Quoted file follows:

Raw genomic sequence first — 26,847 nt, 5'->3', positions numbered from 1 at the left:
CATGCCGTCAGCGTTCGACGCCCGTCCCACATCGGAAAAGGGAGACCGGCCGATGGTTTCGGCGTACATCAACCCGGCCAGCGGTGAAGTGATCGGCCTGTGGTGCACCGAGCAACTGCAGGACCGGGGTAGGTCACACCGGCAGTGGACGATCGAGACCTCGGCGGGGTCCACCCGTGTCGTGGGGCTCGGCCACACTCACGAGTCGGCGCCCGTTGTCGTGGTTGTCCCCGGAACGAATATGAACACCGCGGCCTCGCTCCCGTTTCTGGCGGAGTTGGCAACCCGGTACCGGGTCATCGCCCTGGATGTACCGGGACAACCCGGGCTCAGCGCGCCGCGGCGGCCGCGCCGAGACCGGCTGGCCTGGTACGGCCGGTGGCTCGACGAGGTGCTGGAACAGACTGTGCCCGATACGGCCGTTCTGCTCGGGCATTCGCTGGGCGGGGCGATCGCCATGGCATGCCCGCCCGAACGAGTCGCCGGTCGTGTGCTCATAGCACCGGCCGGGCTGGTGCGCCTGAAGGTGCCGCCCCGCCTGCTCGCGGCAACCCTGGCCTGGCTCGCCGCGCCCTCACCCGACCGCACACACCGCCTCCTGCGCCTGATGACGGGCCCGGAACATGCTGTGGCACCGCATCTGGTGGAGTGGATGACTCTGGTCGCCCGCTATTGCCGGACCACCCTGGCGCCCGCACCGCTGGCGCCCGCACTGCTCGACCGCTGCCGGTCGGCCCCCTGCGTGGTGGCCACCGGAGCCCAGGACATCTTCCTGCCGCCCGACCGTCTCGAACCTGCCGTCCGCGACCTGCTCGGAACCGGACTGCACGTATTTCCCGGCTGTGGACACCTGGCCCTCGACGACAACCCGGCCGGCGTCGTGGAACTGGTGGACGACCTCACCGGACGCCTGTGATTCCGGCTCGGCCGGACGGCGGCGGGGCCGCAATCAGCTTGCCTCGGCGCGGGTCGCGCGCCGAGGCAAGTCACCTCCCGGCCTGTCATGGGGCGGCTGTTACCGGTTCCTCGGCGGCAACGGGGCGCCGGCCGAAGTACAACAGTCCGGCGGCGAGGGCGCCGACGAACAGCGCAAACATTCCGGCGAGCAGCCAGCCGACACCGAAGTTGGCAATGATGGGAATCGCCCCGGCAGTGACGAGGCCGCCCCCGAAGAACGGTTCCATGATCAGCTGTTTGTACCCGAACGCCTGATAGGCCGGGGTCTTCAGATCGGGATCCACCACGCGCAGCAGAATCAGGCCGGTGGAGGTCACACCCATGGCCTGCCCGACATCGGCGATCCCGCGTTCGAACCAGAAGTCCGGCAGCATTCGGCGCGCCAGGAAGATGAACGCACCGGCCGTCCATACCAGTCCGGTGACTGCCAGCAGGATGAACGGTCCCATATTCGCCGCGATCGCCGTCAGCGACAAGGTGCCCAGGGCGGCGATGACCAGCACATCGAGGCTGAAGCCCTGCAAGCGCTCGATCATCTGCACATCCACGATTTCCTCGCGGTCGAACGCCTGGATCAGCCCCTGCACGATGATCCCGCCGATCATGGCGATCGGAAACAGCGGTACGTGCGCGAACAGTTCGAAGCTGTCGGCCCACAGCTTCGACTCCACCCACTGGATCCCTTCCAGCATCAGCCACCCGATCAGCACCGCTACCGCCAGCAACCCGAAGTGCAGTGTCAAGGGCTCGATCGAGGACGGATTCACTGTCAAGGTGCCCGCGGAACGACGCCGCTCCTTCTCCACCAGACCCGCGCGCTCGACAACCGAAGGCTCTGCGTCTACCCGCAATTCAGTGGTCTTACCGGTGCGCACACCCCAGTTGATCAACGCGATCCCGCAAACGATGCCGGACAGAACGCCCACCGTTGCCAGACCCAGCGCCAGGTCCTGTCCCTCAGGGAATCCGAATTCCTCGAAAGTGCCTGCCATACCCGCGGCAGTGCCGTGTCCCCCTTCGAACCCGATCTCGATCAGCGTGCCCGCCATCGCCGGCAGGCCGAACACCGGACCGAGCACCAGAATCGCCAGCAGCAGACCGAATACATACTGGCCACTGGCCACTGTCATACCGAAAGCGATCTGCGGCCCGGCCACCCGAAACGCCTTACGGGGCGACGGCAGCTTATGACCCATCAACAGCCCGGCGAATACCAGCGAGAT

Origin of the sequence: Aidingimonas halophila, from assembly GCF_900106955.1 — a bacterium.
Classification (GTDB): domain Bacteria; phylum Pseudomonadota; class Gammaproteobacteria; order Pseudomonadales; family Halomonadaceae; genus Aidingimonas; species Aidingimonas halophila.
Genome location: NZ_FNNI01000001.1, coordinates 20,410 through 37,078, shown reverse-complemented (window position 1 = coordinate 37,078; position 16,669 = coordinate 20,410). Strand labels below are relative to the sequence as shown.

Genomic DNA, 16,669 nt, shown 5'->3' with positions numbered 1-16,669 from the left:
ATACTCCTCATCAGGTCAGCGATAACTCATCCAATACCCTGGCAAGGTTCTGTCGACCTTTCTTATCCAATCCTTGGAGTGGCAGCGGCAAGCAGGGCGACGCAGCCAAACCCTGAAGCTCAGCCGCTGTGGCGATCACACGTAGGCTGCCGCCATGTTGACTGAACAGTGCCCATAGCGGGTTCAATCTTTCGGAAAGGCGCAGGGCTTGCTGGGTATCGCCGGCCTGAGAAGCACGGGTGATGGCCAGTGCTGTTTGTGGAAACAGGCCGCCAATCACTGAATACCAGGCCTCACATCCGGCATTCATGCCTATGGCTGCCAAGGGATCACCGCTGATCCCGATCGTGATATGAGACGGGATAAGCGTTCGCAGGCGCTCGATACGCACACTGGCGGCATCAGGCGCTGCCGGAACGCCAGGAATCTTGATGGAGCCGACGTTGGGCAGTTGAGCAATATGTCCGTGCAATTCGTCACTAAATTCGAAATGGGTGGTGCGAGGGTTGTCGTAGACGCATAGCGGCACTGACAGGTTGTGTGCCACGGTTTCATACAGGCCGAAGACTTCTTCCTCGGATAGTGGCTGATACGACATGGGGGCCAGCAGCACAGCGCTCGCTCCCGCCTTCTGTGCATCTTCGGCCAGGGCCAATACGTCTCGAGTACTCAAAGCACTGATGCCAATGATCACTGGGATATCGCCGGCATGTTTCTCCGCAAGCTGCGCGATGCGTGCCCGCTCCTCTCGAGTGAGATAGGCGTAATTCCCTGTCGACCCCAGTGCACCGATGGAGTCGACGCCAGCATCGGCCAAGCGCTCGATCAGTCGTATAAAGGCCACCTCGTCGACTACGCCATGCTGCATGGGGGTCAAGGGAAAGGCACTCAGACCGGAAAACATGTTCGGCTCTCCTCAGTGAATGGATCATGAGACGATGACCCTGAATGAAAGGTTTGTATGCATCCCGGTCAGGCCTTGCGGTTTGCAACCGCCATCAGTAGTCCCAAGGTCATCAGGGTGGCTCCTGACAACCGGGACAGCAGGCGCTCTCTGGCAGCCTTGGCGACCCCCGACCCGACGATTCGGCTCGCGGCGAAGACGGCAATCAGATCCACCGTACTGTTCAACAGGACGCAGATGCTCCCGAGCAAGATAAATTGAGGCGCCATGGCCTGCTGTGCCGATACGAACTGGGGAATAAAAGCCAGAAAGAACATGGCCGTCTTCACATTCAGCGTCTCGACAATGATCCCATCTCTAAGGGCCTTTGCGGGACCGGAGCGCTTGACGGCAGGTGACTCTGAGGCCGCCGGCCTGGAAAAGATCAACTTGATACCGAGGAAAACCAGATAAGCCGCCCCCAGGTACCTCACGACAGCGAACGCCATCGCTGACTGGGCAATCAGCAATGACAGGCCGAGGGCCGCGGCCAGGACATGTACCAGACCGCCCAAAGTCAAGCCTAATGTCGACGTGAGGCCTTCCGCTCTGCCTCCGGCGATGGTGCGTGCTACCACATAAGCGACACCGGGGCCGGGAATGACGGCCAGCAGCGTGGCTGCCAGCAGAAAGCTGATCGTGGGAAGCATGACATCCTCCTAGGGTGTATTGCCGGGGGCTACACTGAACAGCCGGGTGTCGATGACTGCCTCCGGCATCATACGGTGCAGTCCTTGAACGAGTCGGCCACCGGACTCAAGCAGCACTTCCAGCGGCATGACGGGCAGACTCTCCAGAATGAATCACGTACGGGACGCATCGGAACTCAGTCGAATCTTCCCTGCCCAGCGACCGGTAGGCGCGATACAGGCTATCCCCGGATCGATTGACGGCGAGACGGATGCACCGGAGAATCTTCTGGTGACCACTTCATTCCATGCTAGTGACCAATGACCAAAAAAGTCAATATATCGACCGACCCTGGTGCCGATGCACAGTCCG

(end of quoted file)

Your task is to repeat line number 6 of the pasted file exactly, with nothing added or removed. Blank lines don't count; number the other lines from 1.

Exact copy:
Genomic DNA, 16,669 nt, shown 5'->3' with positions numbered 1-16,669 from the left: